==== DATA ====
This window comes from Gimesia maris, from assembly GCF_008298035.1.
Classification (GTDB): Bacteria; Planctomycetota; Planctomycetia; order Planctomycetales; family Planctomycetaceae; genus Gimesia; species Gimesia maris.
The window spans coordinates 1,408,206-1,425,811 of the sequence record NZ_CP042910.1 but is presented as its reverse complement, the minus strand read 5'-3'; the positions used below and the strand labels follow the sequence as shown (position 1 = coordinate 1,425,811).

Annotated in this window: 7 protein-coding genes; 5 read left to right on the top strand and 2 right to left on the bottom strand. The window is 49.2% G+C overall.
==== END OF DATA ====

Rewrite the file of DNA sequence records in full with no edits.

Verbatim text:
This window comes from Gimesia maris, from assembly GCF_008298035.1.
Classification (GTDB): Bacteria; Planctomycetota; Planctomycetia; order Planctomycetales; family Planctomycetaceae; genus Gimesia; species Gimesia maris.
The window spans coordinates 1,408,206-1,425,811 of the sequence record NZ_CP042910.1 but is presented as its reverse complement, the minus strand read 5'-3'; the positions used below and the strand labels follow the sequence as shown (position 1 = coordinate 1,425,811).

Annotated in this window: 7 protein-coding genes; 5 read left to right on the top strand and 2 right to left on the bottom strand. The window is 49.2% G+C overall.